Atwan, Abdel Bari. The Secret History of al-Qaeda.
DOES OSAMA BIN LADEN MATTER anymore? Is al-Qaeda's central leadership still relevant? Is al-Qaeda going to dissipate as a result of recent internal criticisms and feuds? One commentator who is of the opinion that al-Qaeda and Osama Bin Laden's (OBL) influence remains steadfast and is actually much greater than others acknowledge is Abdel Bail Atwan. Atwan posits that OBL and his organization remain dangerous and unpredictable and contrary to conventional wisdom he still commands a significant following.
Atwan is among the minority analysts and commentators since many counterterrorism experts have now surmised that al-Qaeda no longer poses an existential threat to the West. They point to opinion polls in the Muslim world suggesting that Osama Bin Laden's (OBL) popularity has faded and that many within the jihadi movement have denounced him, or at the minimum, distanced themselves from OBL, his goals and violent tactics. As further evidence they list that al-Qaeda has not demonstrated the ability to plan large-scale operations with its funding streams having been largely curtailed. Lacking a tangible homeland and with almost no territory to operate from, al-Qaeda leaders have been seemingly thrown on the defensive. At best OBL is still a source of inspiration for many 'leaderless jihadis' since recent developments have shown that he lacks an ideology with mass appeal. In response to these recent defections and developments, there have been attempts by the al-Qaeda leadership to portray the dissidents as victims of torture and forceful conversions brought about by coercive methods employed by Arab and Western intelligence agencies seeking to create divisions and uncertainty among OBL's "holy warriors."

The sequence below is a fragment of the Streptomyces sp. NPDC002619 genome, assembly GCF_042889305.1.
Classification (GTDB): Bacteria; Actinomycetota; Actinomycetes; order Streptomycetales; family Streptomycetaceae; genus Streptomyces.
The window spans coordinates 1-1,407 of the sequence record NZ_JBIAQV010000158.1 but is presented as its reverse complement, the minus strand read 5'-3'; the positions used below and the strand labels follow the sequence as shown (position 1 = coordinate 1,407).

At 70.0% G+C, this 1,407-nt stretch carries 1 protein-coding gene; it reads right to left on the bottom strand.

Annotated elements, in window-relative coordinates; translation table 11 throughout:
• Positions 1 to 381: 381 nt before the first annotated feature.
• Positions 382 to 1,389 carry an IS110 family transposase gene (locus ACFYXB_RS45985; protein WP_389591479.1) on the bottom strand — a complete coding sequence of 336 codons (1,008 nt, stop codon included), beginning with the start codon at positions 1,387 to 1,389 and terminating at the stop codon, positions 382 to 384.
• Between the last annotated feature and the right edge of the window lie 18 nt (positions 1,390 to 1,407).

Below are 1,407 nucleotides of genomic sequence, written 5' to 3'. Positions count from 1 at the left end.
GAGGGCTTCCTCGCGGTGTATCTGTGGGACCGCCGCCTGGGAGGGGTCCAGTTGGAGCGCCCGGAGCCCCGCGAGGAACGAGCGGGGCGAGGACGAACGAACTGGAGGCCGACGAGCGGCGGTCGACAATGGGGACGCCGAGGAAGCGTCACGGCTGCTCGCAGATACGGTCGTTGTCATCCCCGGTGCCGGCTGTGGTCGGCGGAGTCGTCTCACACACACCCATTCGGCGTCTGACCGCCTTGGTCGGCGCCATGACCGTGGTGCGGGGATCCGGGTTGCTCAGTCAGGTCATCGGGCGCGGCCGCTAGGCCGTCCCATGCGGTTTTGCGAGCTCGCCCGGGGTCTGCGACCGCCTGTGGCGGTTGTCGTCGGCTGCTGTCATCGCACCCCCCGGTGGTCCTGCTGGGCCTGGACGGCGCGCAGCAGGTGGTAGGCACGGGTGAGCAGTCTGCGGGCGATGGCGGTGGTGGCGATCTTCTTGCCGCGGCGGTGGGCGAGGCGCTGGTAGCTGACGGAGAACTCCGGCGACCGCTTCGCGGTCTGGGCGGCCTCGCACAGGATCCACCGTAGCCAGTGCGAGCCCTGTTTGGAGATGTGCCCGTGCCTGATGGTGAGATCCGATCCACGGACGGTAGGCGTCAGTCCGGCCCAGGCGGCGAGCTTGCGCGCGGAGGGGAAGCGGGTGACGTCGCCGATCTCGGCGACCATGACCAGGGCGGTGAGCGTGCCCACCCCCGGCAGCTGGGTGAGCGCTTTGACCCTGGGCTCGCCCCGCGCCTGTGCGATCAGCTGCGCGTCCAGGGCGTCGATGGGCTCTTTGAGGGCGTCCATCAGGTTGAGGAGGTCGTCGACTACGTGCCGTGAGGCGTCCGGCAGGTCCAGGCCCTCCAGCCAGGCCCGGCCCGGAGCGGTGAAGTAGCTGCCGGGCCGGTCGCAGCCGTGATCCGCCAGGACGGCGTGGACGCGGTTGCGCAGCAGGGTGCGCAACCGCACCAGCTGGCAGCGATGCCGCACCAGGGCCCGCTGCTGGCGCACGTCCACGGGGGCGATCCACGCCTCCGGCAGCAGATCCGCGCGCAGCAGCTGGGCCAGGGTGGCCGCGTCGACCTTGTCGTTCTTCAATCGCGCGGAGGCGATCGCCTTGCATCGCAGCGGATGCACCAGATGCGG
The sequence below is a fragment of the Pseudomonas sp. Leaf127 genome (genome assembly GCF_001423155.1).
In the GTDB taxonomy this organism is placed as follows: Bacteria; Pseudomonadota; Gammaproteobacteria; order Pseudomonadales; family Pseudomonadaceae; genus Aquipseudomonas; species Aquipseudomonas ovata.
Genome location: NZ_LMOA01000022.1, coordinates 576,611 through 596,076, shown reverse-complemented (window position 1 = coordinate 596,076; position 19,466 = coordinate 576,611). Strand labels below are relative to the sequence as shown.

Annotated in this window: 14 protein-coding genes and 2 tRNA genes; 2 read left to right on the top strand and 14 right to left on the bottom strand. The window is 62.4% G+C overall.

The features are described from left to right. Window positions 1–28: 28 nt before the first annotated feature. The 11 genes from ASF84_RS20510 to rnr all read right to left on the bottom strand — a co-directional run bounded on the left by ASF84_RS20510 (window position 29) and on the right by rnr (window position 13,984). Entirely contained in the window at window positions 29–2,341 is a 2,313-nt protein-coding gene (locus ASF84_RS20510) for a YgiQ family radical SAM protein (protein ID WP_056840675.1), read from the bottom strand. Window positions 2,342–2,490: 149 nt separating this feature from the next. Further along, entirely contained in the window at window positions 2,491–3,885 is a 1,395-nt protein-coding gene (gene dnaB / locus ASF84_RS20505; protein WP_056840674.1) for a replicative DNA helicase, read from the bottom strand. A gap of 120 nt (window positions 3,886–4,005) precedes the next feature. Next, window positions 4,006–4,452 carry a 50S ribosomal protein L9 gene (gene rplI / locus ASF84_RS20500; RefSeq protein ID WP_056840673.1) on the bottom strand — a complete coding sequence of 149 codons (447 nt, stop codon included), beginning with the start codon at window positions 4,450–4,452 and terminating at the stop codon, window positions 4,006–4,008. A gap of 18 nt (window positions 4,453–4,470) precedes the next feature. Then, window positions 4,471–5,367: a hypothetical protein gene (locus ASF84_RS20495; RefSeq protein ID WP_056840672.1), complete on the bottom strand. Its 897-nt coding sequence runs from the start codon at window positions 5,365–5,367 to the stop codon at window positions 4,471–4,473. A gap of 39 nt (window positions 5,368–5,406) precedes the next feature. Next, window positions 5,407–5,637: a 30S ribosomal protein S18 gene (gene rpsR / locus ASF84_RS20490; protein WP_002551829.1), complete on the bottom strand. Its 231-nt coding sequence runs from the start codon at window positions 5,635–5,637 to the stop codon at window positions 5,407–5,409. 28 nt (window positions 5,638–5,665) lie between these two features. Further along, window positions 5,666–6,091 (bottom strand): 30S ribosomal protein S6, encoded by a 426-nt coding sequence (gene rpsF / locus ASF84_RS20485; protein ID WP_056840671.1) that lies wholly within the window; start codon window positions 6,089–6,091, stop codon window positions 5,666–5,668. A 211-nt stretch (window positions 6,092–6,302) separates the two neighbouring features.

Abdel Bari Atwan, the author of this monograph, is an accomplished Palestinian journalist and the editor of the London based Arab Language newspaper Al-Quds al-Arabi. Besides being one of the few to receive press releases straight from al-Qaeda, Atwan has had unique access to key players in the organization, not least OBL himself whom he met in person in 1996 for 3 days in his Torn Born hideout.
The title of Atwan's book The Secret History of al-Qaeda comes across as mysterious and intriguing but strictly speaking much of the biographical information on OBL, background factors in the emergence of al-Qaeda central, and tactics of suicide bombings the author discusses have been dealt with by others elsewhere. If by his title, Atwan is actually implying to mean that his book will offer a different perspective of al-Qaeda than commonly portrayed in the mainstream western media, he has a point.